Your Mammogram: A Window into Heart Health

Mammograms are part of many women’s yearly health check up, yet it turns out that these common tests can also predict your risk for heart disease. Like every other organ of the body, the breasts are supplied by arteries, blood vessels which continuously supply freshly oxygenated blood and nutrients. And like the others arteries in the body, these arteries can become filled with cholesterol plaque, or atherosclerosis.

When your mammogram is read by the radiologist, she may report calcifications within the breast tissue. These may be a warning sign of cancer. Yet calcifications can also show up in the breast arteries, indicating hardening of those arteries due to atherosclerotic plaque. This finding was first reported several years ago, and a new study from Mount Sinai Hospital takes it one step further, by correlating these blood vessel calcifications with the risk for heart disease. In fact, women who have breast arterial calcifications are highly likely to have cholesterol plaque in the heart, making mammograms a valuable tool in identifying women at high risk for heart disease.

To learn more, and to get my take, check out reporter Tara Haelle’s article on Everyday Health.

Source: How Your Mammogram May Predict Your Heart Disease Risk | Everyday Health

Heart Attack Patients Over 65 Often Don’t Get Life-Saving Defibrillators | Everyday Health

An older patient with a weak heart is less likely to get a life-saving implantable defibrillator after a heart attack, even though the devices are covered by Medicare and insurance when used appropriately.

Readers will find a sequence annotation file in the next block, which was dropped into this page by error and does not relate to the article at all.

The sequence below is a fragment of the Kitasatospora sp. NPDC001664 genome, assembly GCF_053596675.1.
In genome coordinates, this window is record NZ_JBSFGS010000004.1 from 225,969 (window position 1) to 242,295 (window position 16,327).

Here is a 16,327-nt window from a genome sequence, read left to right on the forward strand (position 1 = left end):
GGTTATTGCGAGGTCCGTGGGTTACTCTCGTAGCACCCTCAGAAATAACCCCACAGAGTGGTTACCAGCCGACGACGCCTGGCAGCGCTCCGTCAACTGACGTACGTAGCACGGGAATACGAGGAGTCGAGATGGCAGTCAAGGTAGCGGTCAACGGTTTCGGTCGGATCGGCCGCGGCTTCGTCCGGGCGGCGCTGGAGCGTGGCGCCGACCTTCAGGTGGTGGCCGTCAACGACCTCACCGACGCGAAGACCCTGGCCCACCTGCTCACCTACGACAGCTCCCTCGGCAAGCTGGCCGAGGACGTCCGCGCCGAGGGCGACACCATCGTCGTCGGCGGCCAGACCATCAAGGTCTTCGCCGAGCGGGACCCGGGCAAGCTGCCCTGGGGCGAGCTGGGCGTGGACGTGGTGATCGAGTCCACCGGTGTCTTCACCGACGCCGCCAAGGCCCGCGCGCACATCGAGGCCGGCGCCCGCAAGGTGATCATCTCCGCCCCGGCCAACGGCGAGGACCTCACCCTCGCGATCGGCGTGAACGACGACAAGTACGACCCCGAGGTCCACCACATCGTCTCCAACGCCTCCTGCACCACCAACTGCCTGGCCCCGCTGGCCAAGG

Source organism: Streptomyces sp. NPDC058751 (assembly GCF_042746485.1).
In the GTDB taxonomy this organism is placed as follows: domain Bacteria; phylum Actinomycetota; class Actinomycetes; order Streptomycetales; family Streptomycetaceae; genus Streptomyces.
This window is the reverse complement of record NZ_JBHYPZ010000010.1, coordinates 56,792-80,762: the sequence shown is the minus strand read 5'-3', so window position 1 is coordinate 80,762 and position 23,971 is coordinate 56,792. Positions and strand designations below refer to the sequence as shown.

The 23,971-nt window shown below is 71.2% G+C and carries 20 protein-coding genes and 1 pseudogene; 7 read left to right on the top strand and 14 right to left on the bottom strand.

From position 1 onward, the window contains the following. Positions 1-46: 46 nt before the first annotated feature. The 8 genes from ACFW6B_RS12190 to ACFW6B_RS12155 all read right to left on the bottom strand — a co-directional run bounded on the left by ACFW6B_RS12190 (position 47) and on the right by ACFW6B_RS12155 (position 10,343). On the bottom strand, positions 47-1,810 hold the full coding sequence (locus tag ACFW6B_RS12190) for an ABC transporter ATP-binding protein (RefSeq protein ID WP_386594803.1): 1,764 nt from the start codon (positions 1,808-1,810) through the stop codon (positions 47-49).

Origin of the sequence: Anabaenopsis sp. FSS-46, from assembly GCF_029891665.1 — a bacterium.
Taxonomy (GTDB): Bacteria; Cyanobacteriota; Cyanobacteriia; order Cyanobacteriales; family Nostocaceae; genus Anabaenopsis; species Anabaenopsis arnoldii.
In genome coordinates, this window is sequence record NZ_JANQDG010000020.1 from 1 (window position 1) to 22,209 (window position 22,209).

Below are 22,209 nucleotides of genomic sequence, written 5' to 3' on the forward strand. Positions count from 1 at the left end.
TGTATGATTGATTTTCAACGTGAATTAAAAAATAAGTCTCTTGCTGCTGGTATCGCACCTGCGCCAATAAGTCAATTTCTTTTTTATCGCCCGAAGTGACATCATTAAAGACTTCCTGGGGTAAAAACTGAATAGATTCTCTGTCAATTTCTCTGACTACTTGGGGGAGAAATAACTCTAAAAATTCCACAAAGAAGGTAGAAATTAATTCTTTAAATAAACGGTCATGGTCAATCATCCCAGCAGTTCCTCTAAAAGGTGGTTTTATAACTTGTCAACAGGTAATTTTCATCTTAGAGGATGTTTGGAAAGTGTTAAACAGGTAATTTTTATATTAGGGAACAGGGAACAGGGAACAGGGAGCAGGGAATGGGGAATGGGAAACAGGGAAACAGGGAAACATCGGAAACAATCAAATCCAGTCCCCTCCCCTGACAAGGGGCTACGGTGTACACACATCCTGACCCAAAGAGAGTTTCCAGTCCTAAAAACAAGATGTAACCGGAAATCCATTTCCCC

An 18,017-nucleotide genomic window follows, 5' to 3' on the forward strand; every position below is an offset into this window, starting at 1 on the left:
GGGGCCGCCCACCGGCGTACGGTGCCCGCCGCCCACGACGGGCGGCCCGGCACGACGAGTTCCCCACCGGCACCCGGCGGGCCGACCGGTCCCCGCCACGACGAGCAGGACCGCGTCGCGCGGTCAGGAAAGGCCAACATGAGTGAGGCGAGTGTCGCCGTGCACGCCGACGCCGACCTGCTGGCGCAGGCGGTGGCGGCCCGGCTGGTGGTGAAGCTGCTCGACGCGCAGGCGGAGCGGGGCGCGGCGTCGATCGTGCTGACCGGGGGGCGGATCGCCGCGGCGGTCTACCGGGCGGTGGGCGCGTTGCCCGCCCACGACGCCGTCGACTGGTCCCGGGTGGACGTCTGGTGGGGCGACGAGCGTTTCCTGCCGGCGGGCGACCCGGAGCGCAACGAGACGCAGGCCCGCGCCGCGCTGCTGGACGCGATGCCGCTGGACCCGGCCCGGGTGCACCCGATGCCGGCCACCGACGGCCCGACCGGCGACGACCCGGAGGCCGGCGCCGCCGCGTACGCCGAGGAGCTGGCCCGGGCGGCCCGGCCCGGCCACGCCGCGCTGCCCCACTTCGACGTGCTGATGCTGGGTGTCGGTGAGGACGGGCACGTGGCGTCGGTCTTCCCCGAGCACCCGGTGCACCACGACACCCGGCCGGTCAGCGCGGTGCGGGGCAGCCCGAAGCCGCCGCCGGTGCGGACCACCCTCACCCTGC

Read more about the study and get my take on the situation at

Source: Heart Attack Patients Over 65 Often Don’t Get Life-Saving Defibrillators | Everyday Health

Masked Hypertension Puts Patients at Risk

You’ve probably heard about “white coat hypertension”, or blood pressure that is high at the doctor’s office but perfectly normal at home. This condition, which can affect as many as 20 percent of us, can lead to unnecessary medication if we only use office readings to gauge blood pressure.

You might not have heard of “masked” hypertension, in which blood pressure is normal when you go in for your office visit, but high on a daily basis at home. The condition, found in about 10 percent of adults, raises the risk for heart attacks and strokes. As I recommended in an interview with, “It makes much more sense to have a series of readings over time, so we can detect any important trends. One to two readings per week, at different times of the day, is usually all that is necessary. Bring that information with you to your next office visit to help your doctor optimize your care.”

You can read more about the study on


Home Blood Pressure Readings “Unmask” Heart Risks | dailyRx.

All About Mangoes


A recent gift of a box of mangoes got me curious about this delicious fruit.  It turns out that mangoes are low in calories and super super source of vitamin A and fiber.

Mango Nutrient Information
Serving size: 3 1/2 ounces mango slices
Total Carbohydrate
Vitamin A
Vitamin C

For more great information, including a primer on cutting up a mango (it’s easier than you might think) and a wealth of mango recipes, check out this website from London Fruit.

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All about mangos featuring mangoe recipes, mango history, eating mangoes, selecting mangos.